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How interference affects memory recall

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Introduction

Introduction Background research Some study's that are similar to the experiment are the Baddeley and hitch (1997), McGeoch and McDonald (1931) and Peterson and Peterson (1959). The Baddeley and Hicth study was a study about rugby players forgetting the names of the teams they had played and that it depended more on the number of teams they had played rather than the amount of time and so the interference of all the different teams they had played had caused them to forget. McGeoch and McDonalds study showed interference of using different lists of words to remember and to recall. The participants had to learn various list of words with various types of list to learn for ten minutes afterwards. Recall of the original words was then tested and the participants that were given a second list of words with similar meaning to the first recalled less than those given unrelated words or nonsense syllables, the participants given no second list of words to recall had the best memory recall. The third study that is similar to the experiment is the Peterson and Peterson (1959) In this study participants were asked remember a single nonsense trigram then had an interpolated task to stop them from rehearsing the trigram such as counting backwards in three's from one hundred. ...read more.

Middle

For the second group of participants they will also have the same controls as the group one, and they will have the same song to listen to as there interference for the same amount of time. Ethics The experiment had participants consent and so was aware they were in an experiment. The participants are also allowed to withdraw at ant time during the experiment if they wish to. Results Table of results of words recalled on average Interference Non interference Mean of words recalled 6.8 11.9 Median of words recalled 7 12 Mode of words recalled 7 12 Range of words recalled 6 12 Table commentary Participants who had no interference recalled a mean of 11.9 words this is higher compared to participants that had interference which recalled a mean of just 6.8 words participants with no interference recalled higher than participants with interference in all of the measurements, the mean, median, and mode. The median and mode in both situations of the non interference group and the interference group are both always the same e.g non interference has 12 for median and mode and in interference the recall is 7 for median and mode. Therefore interference seems to lower recall. ...read more.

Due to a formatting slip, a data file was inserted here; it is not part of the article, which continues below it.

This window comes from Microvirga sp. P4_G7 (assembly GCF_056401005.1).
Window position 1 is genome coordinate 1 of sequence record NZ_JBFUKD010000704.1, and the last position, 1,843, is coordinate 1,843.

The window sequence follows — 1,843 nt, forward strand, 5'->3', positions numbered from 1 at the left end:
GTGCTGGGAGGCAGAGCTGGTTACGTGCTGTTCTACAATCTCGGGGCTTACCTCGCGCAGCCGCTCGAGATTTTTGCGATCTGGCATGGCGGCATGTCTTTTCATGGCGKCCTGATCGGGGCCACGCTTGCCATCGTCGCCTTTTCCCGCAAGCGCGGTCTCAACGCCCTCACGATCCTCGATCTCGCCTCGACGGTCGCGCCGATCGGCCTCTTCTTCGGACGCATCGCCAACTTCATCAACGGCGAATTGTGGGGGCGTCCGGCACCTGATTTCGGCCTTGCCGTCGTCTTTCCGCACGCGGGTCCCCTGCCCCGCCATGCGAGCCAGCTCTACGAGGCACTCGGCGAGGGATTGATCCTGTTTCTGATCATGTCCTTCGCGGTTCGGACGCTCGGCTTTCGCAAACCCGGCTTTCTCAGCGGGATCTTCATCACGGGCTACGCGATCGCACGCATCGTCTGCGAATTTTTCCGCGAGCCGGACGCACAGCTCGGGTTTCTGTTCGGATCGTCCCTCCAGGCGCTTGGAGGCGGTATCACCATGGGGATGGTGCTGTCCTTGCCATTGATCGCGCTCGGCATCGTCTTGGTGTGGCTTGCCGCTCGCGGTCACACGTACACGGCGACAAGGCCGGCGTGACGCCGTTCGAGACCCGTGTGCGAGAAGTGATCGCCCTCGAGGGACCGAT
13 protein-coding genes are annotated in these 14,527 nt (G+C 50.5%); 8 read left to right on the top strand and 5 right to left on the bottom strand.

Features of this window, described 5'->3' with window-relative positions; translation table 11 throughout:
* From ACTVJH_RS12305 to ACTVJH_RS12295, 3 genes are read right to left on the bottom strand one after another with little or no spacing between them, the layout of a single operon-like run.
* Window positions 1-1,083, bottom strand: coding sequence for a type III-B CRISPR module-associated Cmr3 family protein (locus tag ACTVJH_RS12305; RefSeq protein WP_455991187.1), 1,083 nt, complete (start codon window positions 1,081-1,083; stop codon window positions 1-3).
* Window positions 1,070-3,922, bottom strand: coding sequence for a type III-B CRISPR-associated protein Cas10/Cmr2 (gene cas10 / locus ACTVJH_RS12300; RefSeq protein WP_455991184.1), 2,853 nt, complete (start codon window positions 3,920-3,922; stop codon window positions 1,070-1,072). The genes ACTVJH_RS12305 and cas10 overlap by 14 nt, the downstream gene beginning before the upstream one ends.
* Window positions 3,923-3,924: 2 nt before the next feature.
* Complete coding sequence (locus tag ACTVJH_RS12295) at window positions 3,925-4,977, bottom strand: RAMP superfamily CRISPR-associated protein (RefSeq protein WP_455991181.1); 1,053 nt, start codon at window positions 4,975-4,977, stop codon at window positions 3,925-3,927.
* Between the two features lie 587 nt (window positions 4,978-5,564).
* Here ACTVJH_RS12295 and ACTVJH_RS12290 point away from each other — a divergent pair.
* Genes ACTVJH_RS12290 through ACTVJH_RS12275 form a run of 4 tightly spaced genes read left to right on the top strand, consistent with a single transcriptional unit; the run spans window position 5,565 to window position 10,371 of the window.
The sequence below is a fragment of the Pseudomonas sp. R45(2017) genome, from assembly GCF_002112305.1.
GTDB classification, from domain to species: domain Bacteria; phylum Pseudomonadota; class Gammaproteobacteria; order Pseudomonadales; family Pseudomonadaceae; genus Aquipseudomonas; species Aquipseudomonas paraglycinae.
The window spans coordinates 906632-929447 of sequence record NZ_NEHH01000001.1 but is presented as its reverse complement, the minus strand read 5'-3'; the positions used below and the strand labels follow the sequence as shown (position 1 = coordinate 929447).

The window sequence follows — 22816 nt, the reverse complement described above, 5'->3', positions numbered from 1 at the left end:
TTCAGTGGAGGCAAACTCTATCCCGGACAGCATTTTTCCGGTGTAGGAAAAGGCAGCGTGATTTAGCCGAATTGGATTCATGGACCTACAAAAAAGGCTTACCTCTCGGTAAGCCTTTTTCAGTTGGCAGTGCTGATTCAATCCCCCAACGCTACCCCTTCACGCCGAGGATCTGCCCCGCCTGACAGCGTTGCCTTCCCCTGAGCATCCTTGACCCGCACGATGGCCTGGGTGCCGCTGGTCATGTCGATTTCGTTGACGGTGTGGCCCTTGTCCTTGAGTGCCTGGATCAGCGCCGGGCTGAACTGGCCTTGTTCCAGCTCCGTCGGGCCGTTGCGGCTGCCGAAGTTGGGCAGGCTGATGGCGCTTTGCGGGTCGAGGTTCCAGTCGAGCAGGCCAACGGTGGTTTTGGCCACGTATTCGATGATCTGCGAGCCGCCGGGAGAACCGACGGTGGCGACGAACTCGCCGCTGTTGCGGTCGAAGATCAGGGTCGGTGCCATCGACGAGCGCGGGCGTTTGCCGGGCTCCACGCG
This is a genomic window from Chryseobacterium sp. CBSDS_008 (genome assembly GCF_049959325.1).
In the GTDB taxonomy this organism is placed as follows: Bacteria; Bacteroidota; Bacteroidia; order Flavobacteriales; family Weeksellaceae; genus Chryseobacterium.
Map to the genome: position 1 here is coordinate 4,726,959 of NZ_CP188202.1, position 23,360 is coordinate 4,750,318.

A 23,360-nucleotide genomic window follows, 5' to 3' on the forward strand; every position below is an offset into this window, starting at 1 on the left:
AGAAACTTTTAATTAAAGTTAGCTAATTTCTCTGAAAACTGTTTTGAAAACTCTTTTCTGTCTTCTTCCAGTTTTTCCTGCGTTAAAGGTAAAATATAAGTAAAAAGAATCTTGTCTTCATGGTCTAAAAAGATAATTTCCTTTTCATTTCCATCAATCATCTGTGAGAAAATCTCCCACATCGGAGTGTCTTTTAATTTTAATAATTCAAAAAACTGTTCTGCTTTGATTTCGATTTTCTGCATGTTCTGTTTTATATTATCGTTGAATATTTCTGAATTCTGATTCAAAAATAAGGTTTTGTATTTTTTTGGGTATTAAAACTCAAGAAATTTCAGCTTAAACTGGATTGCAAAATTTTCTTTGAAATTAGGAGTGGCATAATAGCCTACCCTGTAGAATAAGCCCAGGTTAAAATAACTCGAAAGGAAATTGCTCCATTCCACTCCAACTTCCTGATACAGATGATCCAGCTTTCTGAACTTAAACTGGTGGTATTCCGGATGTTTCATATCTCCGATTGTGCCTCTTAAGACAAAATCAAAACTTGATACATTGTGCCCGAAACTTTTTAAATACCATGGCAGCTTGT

Conclusion

Genralisation of Findings I can genralise to my target population that I tested as I used 20 participants that were randomly selected and have different backgrounds. But I cannot genralise outside my target population as the age group was only of 16-17yrs old and so wasn't a very wide range of age. And as these students are in a school there brain is much more active than someone who is over 60 perhaps and so results would differ. Application of study to every day life My study can relate to every day life as every day we are using our memory especially in my study as I was focused in a school where participants are constantly using there memory recall to remember things they have learnt recently and so if the participants have just came out of a lesson and decide they wanted to listen to music then this would have an affect of there memory recall on what they have just learnt. And so it would be advisable for students not to listen to music whilst revising or straight after as the music will interfere with what they have just been studying and so they are likely not to remember as much as they could potentially without interference of music. ...read more.

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